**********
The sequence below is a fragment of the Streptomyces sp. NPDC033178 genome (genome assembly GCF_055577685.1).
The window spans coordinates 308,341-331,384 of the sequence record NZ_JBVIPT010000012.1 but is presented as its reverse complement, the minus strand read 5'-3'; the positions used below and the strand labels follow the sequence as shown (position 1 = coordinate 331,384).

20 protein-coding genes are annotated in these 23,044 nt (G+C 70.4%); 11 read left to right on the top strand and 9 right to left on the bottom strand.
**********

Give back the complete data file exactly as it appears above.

The sequence below is a fragment of the Streptomyces sp. NPDC033178 genome (genome assembly GCF_055577685.1).
The window spans coordinates 308,341-331,384 of the sequence record NZ_JBVIPT010000012.1 but is presented as its reverse complement, the minus strand read 5'-3'; the positions used below and the strand labels follow the sequence as shown (position 1 = coordinate 331,384).

20 protein-coding genes are annotated in these 23,044 nt (G+C 70.4%); 11 read left to right on the top strand and 9 right to left on the bottom strand.